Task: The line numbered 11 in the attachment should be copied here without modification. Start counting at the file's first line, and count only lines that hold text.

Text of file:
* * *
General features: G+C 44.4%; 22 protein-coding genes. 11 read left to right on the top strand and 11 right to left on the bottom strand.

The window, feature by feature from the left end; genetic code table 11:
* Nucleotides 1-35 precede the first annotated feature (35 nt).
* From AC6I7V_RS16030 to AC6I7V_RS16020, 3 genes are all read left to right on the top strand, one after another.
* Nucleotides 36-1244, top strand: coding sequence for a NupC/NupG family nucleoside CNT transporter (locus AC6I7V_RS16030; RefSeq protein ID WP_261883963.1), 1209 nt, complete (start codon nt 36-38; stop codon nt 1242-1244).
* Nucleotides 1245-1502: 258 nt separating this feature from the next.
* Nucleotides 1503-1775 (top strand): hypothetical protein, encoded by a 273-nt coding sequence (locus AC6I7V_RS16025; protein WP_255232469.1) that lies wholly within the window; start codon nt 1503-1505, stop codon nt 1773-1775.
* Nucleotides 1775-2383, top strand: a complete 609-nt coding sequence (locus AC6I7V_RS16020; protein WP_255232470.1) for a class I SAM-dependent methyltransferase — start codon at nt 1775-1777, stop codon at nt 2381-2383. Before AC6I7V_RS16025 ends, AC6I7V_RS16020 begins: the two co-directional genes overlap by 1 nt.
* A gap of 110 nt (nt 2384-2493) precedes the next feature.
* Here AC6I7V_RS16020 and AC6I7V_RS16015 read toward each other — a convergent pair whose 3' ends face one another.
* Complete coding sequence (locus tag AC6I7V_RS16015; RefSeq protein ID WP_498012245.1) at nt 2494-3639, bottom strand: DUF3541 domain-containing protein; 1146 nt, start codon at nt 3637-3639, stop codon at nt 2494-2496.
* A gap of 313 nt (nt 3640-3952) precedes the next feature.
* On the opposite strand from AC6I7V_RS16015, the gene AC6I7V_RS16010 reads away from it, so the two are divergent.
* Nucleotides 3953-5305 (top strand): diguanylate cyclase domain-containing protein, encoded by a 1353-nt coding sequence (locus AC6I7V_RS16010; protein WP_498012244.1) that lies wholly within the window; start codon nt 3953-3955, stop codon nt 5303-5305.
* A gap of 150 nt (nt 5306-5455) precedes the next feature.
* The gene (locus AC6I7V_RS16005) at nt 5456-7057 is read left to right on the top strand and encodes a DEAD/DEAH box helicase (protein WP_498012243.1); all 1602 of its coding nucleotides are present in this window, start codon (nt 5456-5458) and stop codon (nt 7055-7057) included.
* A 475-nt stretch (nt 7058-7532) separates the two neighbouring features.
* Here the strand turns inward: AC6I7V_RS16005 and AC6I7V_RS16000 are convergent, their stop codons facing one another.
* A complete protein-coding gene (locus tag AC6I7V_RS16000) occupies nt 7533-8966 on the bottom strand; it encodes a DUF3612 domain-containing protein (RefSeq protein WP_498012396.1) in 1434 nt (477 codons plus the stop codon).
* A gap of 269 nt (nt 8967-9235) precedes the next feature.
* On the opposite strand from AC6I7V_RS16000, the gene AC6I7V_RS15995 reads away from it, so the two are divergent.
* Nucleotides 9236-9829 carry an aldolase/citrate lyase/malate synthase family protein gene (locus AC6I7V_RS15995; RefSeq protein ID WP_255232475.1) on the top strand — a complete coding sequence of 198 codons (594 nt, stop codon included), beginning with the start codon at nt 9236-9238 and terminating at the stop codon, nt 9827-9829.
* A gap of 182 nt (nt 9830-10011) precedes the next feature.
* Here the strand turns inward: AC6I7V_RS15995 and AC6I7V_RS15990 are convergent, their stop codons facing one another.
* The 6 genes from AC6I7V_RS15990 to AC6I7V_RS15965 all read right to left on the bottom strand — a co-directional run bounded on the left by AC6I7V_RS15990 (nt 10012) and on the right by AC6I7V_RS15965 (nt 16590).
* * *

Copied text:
* Complete coding sequence (locus tag AC6I7V_RS16015; RefSeq protein ID WP_498012245.1) at nt 2494-3639, bottom strand: DUF3541 domain-containing protein; 1146 nt, start codon at nt 3637-3639, stop codon at nt 2494-2496.